At the end of last week, the Prefecture of the Alpes-Maritimes formally tested out its tsunami warning procedure via the department’s FR-Alert system. Up and down the coast, phones buzzed and rang loudly to inform residents of a “major” threat, but while it was a fictional event this time, there is a strong probability of a tsunami in the Mediterranean in the years to come.
According to UNESCO, there is a nearly 100% chance of a tsunami with a wave of over a metre in height hitting the Mediterranean coastline in the next 30 years. Indeed, since 1600BCE, there have been at least 290 tsunamis recorded in the Mediterranean, a region that is home to 500 million people.
The most recent threat to the south of France and Monaco occurred in 2003, when an underwater earthquake just off the Algerian coast caused a minor tsunami. Thankfully, the damage locally was minimal.
‘Tsunami Ready’ certification
On Friday 19th January, the same day that thousands in the Alpes-Maritimes received the tsunami alert on their phones, UNESCO Technical Secretary for the Mediterranean Denis Chang Seng officially recognised Cannes as being ‘Tsunami Ready’ under the organisation’s Tsunami Recognition Programme.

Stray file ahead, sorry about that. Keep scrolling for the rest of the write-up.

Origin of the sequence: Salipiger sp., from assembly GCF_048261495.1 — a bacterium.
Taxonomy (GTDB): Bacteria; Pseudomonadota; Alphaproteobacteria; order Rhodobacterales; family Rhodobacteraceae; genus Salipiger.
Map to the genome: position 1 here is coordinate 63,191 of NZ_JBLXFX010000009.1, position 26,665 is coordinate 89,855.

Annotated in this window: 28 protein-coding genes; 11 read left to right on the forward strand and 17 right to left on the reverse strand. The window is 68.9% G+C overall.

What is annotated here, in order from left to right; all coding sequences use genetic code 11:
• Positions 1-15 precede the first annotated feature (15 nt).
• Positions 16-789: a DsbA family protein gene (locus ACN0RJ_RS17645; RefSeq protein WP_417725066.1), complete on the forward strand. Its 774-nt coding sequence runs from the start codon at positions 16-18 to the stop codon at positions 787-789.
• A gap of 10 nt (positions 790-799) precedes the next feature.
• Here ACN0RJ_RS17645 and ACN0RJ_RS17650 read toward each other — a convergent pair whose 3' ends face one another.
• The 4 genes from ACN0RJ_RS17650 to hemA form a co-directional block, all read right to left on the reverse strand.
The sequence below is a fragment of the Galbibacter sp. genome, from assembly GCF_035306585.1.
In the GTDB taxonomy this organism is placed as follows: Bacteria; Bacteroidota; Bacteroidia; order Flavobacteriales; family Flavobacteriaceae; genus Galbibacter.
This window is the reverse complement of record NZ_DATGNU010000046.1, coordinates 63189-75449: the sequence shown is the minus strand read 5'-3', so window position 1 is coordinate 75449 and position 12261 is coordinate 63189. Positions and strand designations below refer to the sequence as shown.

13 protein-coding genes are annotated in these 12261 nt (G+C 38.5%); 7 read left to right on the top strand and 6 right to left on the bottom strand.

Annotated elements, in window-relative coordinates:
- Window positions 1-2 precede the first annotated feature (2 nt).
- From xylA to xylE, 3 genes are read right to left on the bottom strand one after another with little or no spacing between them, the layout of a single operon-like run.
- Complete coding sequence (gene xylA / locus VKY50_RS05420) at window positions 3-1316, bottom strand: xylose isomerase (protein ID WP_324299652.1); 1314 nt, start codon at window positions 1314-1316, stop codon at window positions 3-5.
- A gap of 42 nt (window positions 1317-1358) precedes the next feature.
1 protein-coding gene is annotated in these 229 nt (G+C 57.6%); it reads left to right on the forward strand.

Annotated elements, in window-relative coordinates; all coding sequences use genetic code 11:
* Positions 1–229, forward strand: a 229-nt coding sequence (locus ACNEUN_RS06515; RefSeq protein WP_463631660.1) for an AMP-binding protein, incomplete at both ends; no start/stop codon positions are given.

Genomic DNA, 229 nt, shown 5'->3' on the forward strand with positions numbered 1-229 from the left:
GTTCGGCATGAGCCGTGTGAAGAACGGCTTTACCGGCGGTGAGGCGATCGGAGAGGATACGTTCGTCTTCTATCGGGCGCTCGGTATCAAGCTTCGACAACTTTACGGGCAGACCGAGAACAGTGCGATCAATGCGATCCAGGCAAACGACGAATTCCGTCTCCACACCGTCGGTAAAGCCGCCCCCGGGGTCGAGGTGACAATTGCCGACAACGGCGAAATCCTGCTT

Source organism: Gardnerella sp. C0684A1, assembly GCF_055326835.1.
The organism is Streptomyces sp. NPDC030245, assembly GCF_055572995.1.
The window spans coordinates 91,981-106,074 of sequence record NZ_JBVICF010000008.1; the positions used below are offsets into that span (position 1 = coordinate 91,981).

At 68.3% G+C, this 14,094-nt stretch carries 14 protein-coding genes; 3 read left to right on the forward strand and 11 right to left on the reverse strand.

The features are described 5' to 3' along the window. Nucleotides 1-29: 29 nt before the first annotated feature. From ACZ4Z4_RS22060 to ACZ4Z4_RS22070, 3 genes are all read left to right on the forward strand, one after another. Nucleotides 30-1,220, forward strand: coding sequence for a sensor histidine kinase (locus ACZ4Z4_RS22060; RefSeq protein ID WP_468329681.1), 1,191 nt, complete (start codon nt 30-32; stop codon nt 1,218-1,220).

The certification acknowledges the efforts that have been made by the city and its mayor, David Lisnard, to prepare Cannes for an incoming tsunami over the last few years. These include the large-scale testing of alert systems and the emergency service response, and the installation of public evacuation notices.
Since 2018, Cannes has been recognised by France’s Ministry for Europe and Foreign Affairs as a “model city” with regards to its population protections.
“This distinction obtained by Cannes is a first in the Mediterranean and in mainland France,” said Lisnard at the ‘Tsunami Ready’ ceremony. “It is recognition of the concrete municipal approach to the anticipation and management of these natural phenomena [that was] initiated in 2014… Thanks to this methodical work and the sharing of information regarding appropriate reactions with all stakeholders, potentially dramatic events can be better understood. Our priority is to limit material damage and, above all, to avoid human losses.”
Globally, 44 cities have the same ‘Tsunami Ready’ status, although they are predominately in the Indian Ocean, the Pacific Ocean and the Caribbean.
Photo credit: Mairie de Cannes